DJ software continues to make significant technological advances, including the ability to DJ with streaming services. However, as of 2022, Spotify has blocked streaming access to third-party software, which means you can’t use it with your DJ software anymore. So if you were planning on using Spotify for your next gig, you might have a little bit of trouble doing so unless you know just how to DJ with Spotify.
Most likely, Spotify had to end support for third-party software due to licensing issues. Spotify is for personal listening and playing music publicly at an event that falls under different (and more expensive) licensing laws. However, Spotify has created its own way to use the service for gigs, called Spotify DJ.
Spotify DJ is a function of Spotify that lets you create seamless playlists. You can choose any of the music you like or listen to their pre-selected playlists. You can crossfade and add EQ to the playlists, but you can’t stream it through your own DJ software.
In this article, we’re going to talk about how you can still use Spotify to DJ your gigs. Of course, it won’t give you as much control, but it will work if you need it to. So let’s take a look.
DJing with Spotify is very simple and straightforward, making it a nice choice for beginner Dj’s who might get nervous about real-time gigs. It’s probably best suited for house parties, summer barbecues, and easy events where you need to provide great music without a lot of direct, hands-on effort. As far as equipment, you need very little:
Spotify has its own DJ mixes. These are music sets already created by some of your best-known DJs. So if this is the way you want to go, all you need to do is find the mix you want and hit play. It’s that simple. But if you want to be a little more hands-on with your playlist, you can do that, as well. You’ll want to use Spotify DJ mode.
Keep in mind that Spotify DJ does not have the capability to beat match or scratch. All it can do is play your playlist, crossfade the tunes, and apply EQ. However, if you play your playlist through your mixer with hardware controls, you can do some additional adjusting on your own. For example, you can apply overall effects and fade in and out to talk over the music with your microphone.
In addition, you may be able to apply effects to the playlist as it is playing in real-time, pause your playlist and drop your own beats if you have a MIDI controller, and of course, add in additional sound effects.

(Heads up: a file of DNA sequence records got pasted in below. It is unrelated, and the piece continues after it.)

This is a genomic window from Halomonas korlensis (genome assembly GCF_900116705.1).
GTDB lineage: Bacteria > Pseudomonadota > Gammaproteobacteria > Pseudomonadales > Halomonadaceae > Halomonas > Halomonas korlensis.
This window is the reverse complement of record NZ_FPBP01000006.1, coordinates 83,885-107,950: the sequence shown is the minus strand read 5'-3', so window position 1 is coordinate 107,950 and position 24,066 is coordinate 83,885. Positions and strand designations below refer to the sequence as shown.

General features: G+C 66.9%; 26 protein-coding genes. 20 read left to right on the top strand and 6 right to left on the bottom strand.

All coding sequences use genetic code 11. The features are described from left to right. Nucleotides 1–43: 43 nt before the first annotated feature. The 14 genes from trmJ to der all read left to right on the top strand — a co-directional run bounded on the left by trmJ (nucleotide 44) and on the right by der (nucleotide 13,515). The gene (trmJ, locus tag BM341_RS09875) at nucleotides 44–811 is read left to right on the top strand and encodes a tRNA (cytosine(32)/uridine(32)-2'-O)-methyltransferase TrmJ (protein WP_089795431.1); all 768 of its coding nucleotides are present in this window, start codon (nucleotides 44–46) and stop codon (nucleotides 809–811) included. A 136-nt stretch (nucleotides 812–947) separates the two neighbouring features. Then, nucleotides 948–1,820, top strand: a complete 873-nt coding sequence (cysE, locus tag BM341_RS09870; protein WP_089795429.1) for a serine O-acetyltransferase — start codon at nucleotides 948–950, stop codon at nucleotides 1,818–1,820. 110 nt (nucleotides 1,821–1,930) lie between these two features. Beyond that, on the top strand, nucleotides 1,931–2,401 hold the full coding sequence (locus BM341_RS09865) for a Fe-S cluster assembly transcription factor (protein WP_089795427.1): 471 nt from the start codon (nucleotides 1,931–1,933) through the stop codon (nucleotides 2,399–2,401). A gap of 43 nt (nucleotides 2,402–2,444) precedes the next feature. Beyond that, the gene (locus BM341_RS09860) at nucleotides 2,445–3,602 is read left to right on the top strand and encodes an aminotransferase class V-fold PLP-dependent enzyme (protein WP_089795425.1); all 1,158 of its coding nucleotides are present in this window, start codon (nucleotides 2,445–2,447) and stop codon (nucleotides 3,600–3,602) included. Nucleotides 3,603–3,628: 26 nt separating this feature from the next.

So while you are more limited to what Spotify is capable of doing with its built-in DJ software, you can use it with some amount of determination and creativity.
Using Spotify DJ is really better suited to situations where you need to be a little bit more hands-off. You can set up your entire playlist in advance, set your EQ and crossfades, and hit play. Spotify DJ works great if you are DJing your own party and want to be able to hang out with your guests, serve the food, or just enjoy mingling.
If you are an experienced DJ and want to use Spotify DJ because it has specific songs you want, you may want to load those songs on its own playlist and use your own music library to fill in the gaps. This will give you access to additional songs, but you’ll still be able to add effects and beat match with the rest of your playlist even though you can’t do it with the Spotify songs.
If you’re going to be using Spotify to DJ, you need to:
It’s really that simple to use Spotify DJ. And while it isn’t as fully functioning as professional DJ software, it can get you through a party or gig in a pinch or be used as an add-on to your regular music library.
mspot.com is a participant in the Amazon Services LLC Associates Program, an affiliate advertising program designed to provide a means for sites to earn advertising fees by advertising and linking to Amazon.com. As an Amazon Associate, we earn from qualifying purchases.